Sunday, 23 February 2014
Friday, 14 February 2014
The widespread removal of interior walls and the wholesale 'knocking through' of so many pubs was well under way by the time this guide was published by the local CAMRA branch. Indeed some of the descriptions make clear how local members viewed this often unwelcome change. It was this opening out of multi-room pubs into a single large space which signalled the end for the game of skittles at many pubs in Northamptonshire, a process which sadly continues to this day.
The Crown Inn is exactly the kind of large, high ceilinged pub which could easily have been knocked through into a single large room, wrapped for convenience around a central servery. I'm sure that if the pub had been located in a more 'towny' location, this is exactly what would have happened. Recent refurbishments at the pub have resulted in a smart, attractive interior, which has thankfully maintained a separate, quiet lounge for dining. This leaves the bar and adjoining games area free to host matches in Skittles, Pool and Darts, as well as the all-important televised sport which helps keep pubs like the Crown busy with drinkers throughout the week.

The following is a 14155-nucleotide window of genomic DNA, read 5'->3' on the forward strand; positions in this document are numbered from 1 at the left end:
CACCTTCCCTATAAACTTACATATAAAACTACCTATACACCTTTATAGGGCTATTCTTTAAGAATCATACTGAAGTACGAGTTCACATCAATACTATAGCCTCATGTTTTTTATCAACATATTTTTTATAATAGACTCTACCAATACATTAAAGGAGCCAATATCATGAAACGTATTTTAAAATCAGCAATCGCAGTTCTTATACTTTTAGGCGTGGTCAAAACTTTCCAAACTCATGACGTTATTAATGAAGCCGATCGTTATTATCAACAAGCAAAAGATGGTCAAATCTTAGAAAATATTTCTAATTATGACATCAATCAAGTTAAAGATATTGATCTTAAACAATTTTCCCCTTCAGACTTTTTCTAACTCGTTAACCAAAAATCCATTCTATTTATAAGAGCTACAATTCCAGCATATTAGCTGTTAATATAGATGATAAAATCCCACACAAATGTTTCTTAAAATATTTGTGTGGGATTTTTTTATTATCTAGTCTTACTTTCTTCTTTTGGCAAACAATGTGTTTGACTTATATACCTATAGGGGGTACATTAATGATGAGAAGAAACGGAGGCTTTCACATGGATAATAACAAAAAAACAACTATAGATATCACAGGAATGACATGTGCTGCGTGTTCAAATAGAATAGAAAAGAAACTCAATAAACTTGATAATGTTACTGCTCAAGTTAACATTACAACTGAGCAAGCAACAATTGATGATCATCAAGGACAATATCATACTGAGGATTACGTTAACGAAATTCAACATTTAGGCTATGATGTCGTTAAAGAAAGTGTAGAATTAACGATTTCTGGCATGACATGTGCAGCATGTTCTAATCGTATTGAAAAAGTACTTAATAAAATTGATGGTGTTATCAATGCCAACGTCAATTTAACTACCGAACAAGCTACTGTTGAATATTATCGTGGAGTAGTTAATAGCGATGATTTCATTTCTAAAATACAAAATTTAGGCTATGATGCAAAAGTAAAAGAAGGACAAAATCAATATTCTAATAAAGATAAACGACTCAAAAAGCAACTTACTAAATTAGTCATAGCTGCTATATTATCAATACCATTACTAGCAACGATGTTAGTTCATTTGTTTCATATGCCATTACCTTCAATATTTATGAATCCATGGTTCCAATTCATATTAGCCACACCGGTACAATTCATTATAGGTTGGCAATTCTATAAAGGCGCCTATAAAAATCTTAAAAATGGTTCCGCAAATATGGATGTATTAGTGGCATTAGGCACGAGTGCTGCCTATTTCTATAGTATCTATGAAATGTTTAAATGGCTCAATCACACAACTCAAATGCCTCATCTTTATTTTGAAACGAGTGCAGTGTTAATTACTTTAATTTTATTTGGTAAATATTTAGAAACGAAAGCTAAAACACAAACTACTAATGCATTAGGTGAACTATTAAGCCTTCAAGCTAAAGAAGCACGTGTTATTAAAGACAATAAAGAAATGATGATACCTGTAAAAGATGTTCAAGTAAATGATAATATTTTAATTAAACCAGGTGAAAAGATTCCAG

Wednesday nights at the Crown are skittles nights, in the appropriately named Wednesday Skittles League which covers a wide area in and around Northampton. A good night for spectating then, but if it's a game you're after, Sunday afternoons are best as this is the time when the locals like to play for fun and all-comers are welcome to throw a few cheeses.
Wednesday, 5 February 2014